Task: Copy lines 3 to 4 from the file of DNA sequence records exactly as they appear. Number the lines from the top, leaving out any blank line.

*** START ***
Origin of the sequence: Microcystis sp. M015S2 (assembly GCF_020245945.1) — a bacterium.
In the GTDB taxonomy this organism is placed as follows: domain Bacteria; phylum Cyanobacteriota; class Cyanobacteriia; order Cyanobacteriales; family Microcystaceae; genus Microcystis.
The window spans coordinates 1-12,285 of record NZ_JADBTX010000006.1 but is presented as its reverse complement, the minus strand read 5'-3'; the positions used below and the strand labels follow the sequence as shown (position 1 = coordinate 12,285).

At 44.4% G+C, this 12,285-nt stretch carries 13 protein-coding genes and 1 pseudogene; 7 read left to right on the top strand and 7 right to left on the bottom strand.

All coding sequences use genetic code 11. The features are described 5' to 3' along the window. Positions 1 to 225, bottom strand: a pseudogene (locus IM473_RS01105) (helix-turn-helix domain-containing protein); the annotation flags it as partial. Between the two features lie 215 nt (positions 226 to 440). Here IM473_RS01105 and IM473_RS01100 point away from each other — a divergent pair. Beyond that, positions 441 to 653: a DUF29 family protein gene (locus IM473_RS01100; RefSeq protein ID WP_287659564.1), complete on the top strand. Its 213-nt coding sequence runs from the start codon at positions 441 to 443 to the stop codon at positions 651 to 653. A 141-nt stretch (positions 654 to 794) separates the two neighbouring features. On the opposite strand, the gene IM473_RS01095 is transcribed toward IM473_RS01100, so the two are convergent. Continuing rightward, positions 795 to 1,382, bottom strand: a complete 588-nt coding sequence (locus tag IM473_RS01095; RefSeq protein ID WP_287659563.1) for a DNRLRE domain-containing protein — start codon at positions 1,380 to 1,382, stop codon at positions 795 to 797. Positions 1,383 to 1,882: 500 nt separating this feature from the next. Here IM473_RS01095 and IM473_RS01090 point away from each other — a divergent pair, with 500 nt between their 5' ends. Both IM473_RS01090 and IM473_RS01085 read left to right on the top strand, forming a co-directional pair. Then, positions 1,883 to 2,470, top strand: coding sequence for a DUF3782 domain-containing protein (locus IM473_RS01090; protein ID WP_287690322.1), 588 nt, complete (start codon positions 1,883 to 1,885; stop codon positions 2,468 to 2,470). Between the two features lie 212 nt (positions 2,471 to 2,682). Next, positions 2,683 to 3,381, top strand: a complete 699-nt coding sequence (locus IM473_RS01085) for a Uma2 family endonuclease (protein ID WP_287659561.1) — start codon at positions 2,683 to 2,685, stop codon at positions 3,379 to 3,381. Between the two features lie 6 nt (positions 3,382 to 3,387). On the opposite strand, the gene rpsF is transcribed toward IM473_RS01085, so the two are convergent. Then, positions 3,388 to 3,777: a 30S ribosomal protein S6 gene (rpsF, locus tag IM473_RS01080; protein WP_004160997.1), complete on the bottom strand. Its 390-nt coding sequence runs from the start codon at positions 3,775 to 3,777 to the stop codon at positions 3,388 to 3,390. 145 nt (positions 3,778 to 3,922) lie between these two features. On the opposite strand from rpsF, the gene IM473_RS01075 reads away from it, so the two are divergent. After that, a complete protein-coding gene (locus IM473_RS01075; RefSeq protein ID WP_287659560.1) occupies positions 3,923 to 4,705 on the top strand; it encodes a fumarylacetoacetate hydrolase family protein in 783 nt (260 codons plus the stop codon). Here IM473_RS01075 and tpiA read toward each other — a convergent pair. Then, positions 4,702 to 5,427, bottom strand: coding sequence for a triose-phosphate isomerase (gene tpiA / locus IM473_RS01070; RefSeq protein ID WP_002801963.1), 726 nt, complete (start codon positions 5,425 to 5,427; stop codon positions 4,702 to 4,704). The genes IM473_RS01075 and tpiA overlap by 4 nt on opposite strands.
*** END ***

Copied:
The window spans coordinates 1-12,285 of record NZ_JADBTX010000006.1 but is presented as its reverse complement, the minus strand read 5'-3'; the positions used below and the strand labels follow the sequence as shown (position 1 = coordinate 12,285).

At 44.4% G+C, this 12,285-nt stretch carries 13 protein-coding genes and 1 pseudogene; 7 read left to right on the top strand and 7 right to left on the bottom strand.